Thread the Needle is a gentle stretch that is popular in yoga and a great choice for beginners.
Some describe the way it gently twists the spine as invigorating, as though you are literally ‘wringing’ out the body from built up tension particularly in the upper back, shoulders and neck.
It is particularly useful for those who spend long periods of time stationary, such as office and desk workers or after a long drive, not only for its ability to release tension, aches and pains but because it enhances mobility in regions of the body that are known to suffer most from sedentary lifestyles.
Let’s guide you through this calming stretch, step-by-step.
How to Perform Thread the Needle
- Step 1. Position yourself on all fours on the floor in a neutral table-top position (shoulders over wrists, and hips over knees).
- Step 2. Tuck in your chin, and make sure your back is flat. Do not allow your ribs to drop.
- Step 3. Hold your weight on your right hand and begin to guide your left arm underneath your stationary right arm as though the moving arm is a thread through a needle.
- Step 4. Twist your spine, whilst keeping your lower back and hips still as you reach your left arm further into the stretch.
- Step 5. Allow your shoulders and head to drop down so that your left shoulder and left ear rests on the floor. You will feel the twist in your thoracic spine as you continue to reach your left arm into the pose. Remember your hips and lower back should stay still. This puts the pressure on the twist in your spine whilst preserving the muscles in your lower back.
- Step 6. When you feel the stretch, hold the pose briefly (don’t forget to breathe), before returning your left arm back to the neutral starting position.
- Step 7. Repeat the stretch, this time with the opposite arm. 3 sets of 4-6 repetitions are a good starting point for a beginner.
Thread the Needle Variations
Make it easier
Grab an object
Position an object to your sides so that you can reach it to grab as your arm stretches out underneath your body. This will help you maintain control in your core as you hold the stretch
Padding and support
If you’re struggling to reach your shoulder to the floor, prop it up using a cushion or folded towel to a allow you to achieve the stretch from a more comfortable height. You could also add a towel under your knees if holding the table-top position makes them hurt.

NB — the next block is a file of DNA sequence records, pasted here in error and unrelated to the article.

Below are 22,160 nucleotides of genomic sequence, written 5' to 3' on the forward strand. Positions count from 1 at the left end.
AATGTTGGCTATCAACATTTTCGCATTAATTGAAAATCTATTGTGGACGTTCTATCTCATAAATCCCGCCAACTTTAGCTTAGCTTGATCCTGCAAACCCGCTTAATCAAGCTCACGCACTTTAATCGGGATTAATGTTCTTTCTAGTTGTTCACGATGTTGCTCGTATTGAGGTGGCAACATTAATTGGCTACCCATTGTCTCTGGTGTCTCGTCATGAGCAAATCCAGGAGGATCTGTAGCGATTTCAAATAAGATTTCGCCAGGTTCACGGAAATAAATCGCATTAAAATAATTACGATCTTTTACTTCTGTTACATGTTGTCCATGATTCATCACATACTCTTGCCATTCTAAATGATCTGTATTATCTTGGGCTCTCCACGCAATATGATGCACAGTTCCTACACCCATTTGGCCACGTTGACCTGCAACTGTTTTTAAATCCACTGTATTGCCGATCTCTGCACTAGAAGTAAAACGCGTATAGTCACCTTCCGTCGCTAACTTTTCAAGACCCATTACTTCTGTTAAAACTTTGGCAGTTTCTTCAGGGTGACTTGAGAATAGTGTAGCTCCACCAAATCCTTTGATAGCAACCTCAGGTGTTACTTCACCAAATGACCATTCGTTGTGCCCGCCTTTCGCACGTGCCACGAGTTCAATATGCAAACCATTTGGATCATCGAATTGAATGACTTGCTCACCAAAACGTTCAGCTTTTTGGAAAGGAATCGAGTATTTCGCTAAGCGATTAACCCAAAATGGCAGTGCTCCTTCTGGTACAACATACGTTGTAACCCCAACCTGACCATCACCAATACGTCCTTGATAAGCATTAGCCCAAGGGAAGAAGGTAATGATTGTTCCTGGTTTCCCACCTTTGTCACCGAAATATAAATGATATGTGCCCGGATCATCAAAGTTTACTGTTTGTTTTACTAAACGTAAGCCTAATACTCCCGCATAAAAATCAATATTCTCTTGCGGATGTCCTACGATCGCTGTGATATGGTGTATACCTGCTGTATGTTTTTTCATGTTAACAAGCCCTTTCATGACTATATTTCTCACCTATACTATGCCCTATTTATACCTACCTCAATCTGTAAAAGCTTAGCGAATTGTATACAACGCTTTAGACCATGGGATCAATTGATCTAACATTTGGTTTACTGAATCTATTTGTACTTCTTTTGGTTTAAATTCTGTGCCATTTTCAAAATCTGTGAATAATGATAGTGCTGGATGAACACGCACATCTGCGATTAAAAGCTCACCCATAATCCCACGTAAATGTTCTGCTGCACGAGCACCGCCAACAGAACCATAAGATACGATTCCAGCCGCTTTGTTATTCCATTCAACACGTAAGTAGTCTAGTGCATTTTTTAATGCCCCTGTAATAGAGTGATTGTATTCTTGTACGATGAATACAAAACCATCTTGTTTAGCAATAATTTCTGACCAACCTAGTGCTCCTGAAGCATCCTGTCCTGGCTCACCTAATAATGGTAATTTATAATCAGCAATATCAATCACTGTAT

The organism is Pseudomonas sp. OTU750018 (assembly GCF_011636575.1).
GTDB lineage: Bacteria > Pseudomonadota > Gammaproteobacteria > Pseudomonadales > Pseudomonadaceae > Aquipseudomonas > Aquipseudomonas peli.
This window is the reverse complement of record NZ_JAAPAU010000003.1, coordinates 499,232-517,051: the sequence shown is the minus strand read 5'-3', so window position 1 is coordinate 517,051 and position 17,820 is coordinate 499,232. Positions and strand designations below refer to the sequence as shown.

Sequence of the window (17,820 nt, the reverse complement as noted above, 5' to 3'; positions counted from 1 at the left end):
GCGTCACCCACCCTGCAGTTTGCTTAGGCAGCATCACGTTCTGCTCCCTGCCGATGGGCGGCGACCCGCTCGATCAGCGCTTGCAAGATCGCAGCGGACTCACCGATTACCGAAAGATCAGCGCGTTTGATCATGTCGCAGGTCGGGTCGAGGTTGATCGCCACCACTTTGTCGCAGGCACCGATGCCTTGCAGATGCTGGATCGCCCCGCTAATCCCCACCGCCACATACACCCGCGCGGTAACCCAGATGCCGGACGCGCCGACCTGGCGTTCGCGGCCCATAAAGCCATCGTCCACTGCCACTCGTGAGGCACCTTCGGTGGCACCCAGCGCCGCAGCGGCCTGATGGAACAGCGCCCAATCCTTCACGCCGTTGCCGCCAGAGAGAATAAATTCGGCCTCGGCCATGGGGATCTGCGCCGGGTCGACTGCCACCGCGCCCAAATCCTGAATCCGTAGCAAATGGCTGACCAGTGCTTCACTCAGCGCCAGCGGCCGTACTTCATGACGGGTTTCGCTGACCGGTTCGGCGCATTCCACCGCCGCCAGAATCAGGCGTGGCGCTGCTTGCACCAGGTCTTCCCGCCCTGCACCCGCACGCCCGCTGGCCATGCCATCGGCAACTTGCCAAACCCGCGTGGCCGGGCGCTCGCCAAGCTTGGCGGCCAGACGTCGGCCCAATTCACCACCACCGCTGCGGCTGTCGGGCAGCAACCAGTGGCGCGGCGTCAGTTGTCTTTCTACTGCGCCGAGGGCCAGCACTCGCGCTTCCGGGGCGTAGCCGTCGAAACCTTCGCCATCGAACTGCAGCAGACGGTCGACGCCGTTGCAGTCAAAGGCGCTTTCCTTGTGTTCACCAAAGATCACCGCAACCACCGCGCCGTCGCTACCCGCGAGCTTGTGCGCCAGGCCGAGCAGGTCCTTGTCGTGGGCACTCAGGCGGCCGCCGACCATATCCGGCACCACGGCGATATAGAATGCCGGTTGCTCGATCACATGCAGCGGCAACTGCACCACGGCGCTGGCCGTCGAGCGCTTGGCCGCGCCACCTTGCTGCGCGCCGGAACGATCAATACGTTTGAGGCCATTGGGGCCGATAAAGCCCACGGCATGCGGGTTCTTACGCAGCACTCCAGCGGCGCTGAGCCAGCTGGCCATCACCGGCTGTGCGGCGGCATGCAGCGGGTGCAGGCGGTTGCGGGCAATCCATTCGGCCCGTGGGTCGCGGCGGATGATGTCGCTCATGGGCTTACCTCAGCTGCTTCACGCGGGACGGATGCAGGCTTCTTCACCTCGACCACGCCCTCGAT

For weak wrists, you could utilise yoga blocks to help hold your weight as you thread the needle. If that is still a challenge, start with your forearms on the floor rather than having your wrist supporting your weight on your hands.
Make it harder
Follow the movement as above but as you bring your left arm back to through the ‘needle’ , continue the movement so that you rotate your body up to the ceiling raising your arm outstretched above you, as though you are reaching for the ceiling. Slowly rotate your spine to allow you to bring your arm back down to the starting position. This enhances the stretch in your chest.
Reach your arm through the needle as before but continue the stretch until your shoulders are positioned one above the other, as though they are stacked. You’ll feel the stretch even more in your thoracic spine but do not push yourself to achieve this position if it doesn’t feel comfortable.
Remember, a good stretch should be mildly uncomfortable without any pain.
Thread the Needle Benefits
This is a gentle stretch making it an excellent option for beginners and especially those with a limited range of motion.
Relieve built up tension
Thread the needle stretch helps to relieve tension and reduce muscle tightness in the areas of our body that often suffer most from sedentary lifestyles i.e. our shoulders, upper back and neck.
The way thread the needle twists the spine makes it a good stretch for improving upper and mid back spinal mobility and by stretching out the muscles in the posterior shoulder, it also works to increase the range of motion in the shoulder.
Supports lower back
By keeping your hips and lower back in a fixed position and instead activating the thoracic spine for the twist, you take the load and pressure off your back. This is of huge importance for those who spend long periods of time in a stationary position.
As this stretch works the thoracic spine, which is part of structure that attaches the ribs to spine, strength here is key to good posture.
It’s worth noting that a gentle stretch, can often be incredibly relaxing and is part of the reason thread the needle is a popular choice for yoga.
Muscles Worked During Thread the Needle Stretch
The muscles in your thoracic spine work hard to allow the twist for this stretch. It also opens up the shoulders, upper back and neck engaging the rhomboids, trapezius and deltoids as well as the pectorals in the chest.
Prior injury to the knees, wrists and shoulders may make this exercise unsuitable for some so always consult your doctor or physiotherapist first. As a gentle stretch however, it should be a great option for most and with no equipment required, you’re ready to give this one a try today!